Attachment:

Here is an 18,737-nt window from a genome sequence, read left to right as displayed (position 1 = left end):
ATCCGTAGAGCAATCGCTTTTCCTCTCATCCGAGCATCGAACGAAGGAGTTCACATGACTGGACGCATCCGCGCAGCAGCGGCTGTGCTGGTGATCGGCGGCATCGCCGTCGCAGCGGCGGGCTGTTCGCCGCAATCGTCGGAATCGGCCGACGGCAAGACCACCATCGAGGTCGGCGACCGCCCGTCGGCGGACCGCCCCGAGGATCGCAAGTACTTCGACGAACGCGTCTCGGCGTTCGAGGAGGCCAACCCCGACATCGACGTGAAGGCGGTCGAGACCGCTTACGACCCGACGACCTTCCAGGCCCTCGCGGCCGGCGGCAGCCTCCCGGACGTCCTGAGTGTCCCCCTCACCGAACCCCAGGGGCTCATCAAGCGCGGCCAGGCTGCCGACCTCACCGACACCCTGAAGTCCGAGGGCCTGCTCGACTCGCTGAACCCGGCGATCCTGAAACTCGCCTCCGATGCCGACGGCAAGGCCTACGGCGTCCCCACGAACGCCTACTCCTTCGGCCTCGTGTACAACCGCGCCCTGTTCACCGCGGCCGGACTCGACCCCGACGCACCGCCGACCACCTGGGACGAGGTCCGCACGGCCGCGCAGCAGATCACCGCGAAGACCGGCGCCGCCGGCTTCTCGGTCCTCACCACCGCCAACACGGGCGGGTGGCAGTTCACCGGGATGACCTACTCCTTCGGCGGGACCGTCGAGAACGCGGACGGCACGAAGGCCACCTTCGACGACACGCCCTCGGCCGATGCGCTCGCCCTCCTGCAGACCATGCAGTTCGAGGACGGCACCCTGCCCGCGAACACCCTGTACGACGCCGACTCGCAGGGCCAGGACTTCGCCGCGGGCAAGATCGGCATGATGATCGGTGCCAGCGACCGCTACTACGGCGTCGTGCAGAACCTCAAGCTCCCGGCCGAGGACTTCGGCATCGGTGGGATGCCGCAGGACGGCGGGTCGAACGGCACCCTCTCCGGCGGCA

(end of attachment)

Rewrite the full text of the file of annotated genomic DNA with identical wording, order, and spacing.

Here is an 18,737-nt window from a genome sequence, read left to right as displayed (position 1 = left end):
ATCCGTAGAGCAATCGCTTTTCCTCTCATCCGAGCATCGAACGAAGGAGTTCACATGACTGGACGCATCCGCGCAGCAGCGGCTGTGCTGGTGATCGGCGGCATCGCCGTCGCAGCGGCGGGCTGTTCGCCGCAATCGTCGGAATCGGCCGACGGCAAGACCACCATCGAGGTCGGCGACCGCCCGTCGGCGGACCGCCCCGAGGATCGCAAGTACTTCGACGAACGCGTCTCGGCGTTCGAGGAGGCCAACCCCGACATCGACGTGAAGGCGGTCGAGACCGCTTACGACCCGACGACCTTCCAGGCCCTCGCGGCCGGCGGCAGCCTCCCGGACGTCCTGAGTGTCCCCCTCACCGAACCCCAGGGGCTCATCAAGCGCGGCCAGGCTGCCGACCTCACCGACACCCTGAAGTCCGAGGGCCTGCTCGACTCGCTGAACCCGGCGATCCTGAAACTCGCCTCCGATGCCGACGGCAAGGCCTACGGCGTCCCCACGAACGCCTACTCCTTCGGCCTCGTGTACAACCGCGCCCTGTTCACCGCGGCCGGACTCGACCCCGACGCACCGCCGACCACCTGGGACGAGGTCCGCACGGCCGCGCAGCAGATCACCGCGAAGACCGGCGCCGCCGGCTTCTCGGTCCTCACCACCGCCAACACGGGCGGGTGGCAGTTCACCGGGATGACCTACTCCTTCGGCGGGACCGTCGAGAACGCGGACGGCACGAAGGCCACCTTCGACGACACGCCCTCGGCCGATGCGCTCGCCCTCCTGCAGACCATGCAGTTCGAGGACGGCACCCTGCCCGCGAACACCCTGTACGACGCCGACTCGCAGGGCCAGGACTTCGCCGCGGGCAAGATCGGCATGATGATCGGTGCCAGCGACCGCTACTACGGCGTCGTGCAGAACCTCAAGCTCCCGGCCGAGGACTTCGGCATCGGTGGGATGCCGCAGGACGGCGGGTCGAACGGCACCCTCTCCGGCGGCA